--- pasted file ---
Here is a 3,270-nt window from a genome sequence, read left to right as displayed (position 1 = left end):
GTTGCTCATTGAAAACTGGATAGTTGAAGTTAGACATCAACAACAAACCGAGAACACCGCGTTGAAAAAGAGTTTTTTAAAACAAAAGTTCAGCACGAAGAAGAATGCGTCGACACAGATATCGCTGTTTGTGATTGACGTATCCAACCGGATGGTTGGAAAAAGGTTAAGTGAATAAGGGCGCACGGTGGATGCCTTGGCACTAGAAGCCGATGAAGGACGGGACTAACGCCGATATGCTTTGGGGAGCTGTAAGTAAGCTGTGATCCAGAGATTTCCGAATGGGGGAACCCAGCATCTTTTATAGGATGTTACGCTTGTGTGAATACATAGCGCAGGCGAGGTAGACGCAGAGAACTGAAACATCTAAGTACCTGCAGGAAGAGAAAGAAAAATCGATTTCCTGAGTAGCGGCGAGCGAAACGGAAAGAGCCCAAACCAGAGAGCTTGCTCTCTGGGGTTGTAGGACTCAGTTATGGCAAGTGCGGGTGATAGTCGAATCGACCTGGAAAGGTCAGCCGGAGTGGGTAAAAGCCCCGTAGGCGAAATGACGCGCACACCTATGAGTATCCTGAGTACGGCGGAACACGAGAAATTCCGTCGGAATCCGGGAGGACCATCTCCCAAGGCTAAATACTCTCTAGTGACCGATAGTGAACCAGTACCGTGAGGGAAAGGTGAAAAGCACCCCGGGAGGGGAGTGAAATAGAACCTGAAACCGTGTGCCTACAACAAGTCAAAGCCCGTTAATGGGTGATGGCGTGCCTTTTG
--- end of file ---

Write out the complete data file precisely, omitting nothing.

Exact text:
Here is a 3,270-nt window from a genome sequence, read left to right as displayed (position 1 = left end):
GTTGCTCATTGAAAACTGGATAGTTGAAGTTAGACATCAACAACAAACCGAGAACACCGCGTTGAAAAAGAGTTTTTTAAAACAAAAGTTCAGCACGAAGAAGAATGCGTCGACACAGATATCGCTGTTTGTGATTGACGTATCCAACCGGATGGTTGGAAAAAGGTTAAGTGAATAAGGGCGCACGGTGGATGCCTTGGCACTAGAAGCCGATGAAGGACGGGACTAACGCCGATATGCTTTGGGGAGCTGTAAGTAAGCTGTGATCCAGAGATTTCCGAATGGGGGAACCCAGCATCTTTTATAGGATGTTACGCTTGTGTGAATACATAGCGCAGGCGAGGTAGACGCAGAGAACTGAAACATCTAAGTACCTGCAGGAAGAGAAAGAAAAATCGATTTCCTGAGTAGCGGCGAGCGAAACGGAAAGAGCCCAAACCAGAGAGCTTGCTCTCTGGGGTTGTAGGACTCAGTTATGGCAAGTGCGGGTGATAGTCGAATCGACCTGGAAAGGTCAGCCGGAGTGGGTAAAAGCCCCGTAGGCGAAATGACGCGCACACCTATGAGTATCCTGAGTACGGCGGAACACGAGAAATTCCGTCGGAATCCGGGAGGACCATCTCCCAAGGCTAAATACTCTCTAGTGACCGATAGTGAACCAGTACCGTGAGGGAAAGGTGAAAAGCACCCCGGGAGGGGAGTGAAATAGAACCTGAAACCGTGTGCCTACAACAAGTCAAAGCCCGTTAATGGGTGATGGCGTGCCTTTTG